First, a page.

Date: 10.07.2024

European ports turned into EV car parks

European ports are overflowing with imported electric vehicles (EVs), especially from China, as manufacturers rush to ship cars before new tariffs take effect. This surge in imports has turned car terminals into vast car parks, with dealers hesitating to accept more vehicles due to slowing sales.

Ports like Zeebrugge and Bremerhaven, which are among the largest car handling facilities in Europe, are particularly congested. A shortage of truck drivers and transport equipment has exacerbated the issue.

At Calloo near Antwerp and Zeebrugge, parking lots that can hold 130,000 vehicles are packed with Chinese brands like MG, BYD, and Nio. Chinese vehicle exports to Europe reached 1.3 million in Q1 2024, a 33% increase from the previous year, with most being EVs. Antwerp-Bruges, Europe’s second-largest port, expects between 600,000 to 1 million Chinese vehicles this year.

Registrations of Chinese-made EVs in Europe increased by 23% from January to April 2024. Western and Japanese brands manufactured in China, such as Tesla and Volkswagen, accounted for 54% of these registrations.

Tariffs and Strategic Moves
The US imposed a 100% tariff on Chinese EVs starting on the 1st August 2024, while the EU applied additional duties of 17-38% from the start of July, on top of an existing 10% tariff. BYD, China’s largest EV maker, faces the lowest additional tax at 17.4%.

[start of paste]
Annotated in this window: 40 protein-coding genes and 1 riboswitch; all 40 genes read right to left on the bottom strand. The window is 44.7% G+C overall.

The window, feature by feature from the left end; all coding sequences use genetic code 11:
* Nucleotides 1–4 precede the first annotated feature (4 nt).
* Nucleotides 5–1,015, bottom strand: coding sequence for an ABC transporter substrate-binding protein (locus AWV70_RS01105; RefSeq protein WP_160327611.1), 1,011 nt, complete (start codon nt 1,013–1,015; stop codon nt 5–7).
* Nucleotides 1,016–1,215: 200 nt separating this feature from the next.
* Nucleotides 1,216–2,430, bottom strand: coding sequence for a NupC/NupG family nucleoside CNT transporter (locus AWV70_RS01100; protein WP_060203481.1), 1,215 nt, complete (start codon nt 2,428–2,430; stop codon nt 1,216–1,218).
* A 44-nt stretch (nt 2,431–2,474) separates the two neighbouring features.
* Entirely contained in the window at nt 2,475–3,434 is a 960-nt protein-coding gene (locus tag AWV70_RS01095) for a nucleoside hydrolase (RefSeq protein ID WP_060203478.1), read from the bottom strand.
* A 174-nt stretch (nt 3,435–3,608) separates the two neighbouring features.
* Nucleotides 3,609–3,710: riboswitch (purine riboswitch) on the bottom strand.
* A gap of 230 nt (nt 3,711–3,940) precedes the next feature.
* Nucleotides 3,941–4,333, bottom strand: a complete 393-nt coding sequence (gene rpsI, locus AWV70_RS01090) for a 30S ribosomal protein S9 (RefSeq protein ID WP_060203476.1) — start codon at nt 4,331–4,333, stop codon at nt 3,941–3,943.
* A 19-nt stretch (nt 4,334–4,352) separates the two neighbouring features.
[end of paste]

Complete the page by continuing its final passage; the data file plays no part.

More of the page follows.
To avoid EU tariffs, BYD is setting up a $1 billion manufacturing plant in Turkey, which is part of the EU’s Customs Union, allowing vehicles produced there (up to 150,000 p.a.) to avoid additional tariffs.

UK’s Post-Brexit Tariff Options
The UK can avoid negative impacts of the EU’s punitive tariffs on Chinese EVs, as its interests differ. With most volume car production moved to the EU, the UK has a £25bn trade deficit in motor vehicles with the EU. Nissan is the only major producer left in the UK, exporting 70% of its output to the EU. Thus, EU tariffs inadvertently protect Sunderland’s car manufacturing.

The UK’s auto industry is shifting towards high-value, customized vehicles, which dominate its £28bn global exports. These premium vehicles are not threatened by Chinese imports but could be if retaliatory tariffs from China occur. Post-Brexit, the UK can choose to stay out of the trade war, attracting auto investment and reducing the trade deficit with the EU.

RoRo Capacity Issues
The lack of RoRo capacity to transport vehicles continues to plague global car manufacturers, with the major brands establishing long-standing relationships with shipping lines, or owning their own fleets.

China’s automotive giants are constructing their own RoRo vessels, with Chinese companies set to control the fourth largest car carrying fleet in the world by 2028, controlling an estimated 8.7% of vessels in service.

Deliveries of new generation dual-fuel ships loading up to 8,000 CEU have already started, while even bigger 9,000 CEU capacity vessels have been contracted for delivery between 2025 and 2028.

Metro is exporting finished vehicles in containers, with significantly lower port to port freight costs, for a number of UK manufacturers.

In addition to avoiding the long wait for delayed (and much more expensive) RoRo services, they have no worries about congestion or shortage of space.

Standard 40’ containers can accommodate two large cars, and up to four smaller vehicles, secured on a rack, with massive efficiency gains and costs that are in line with historic RoRo levels.

If you would like further information on our containerised solutions, or have any questions or concerns about your Automotive supply chain, please EMAIL our Automotive team who are standing by to assist.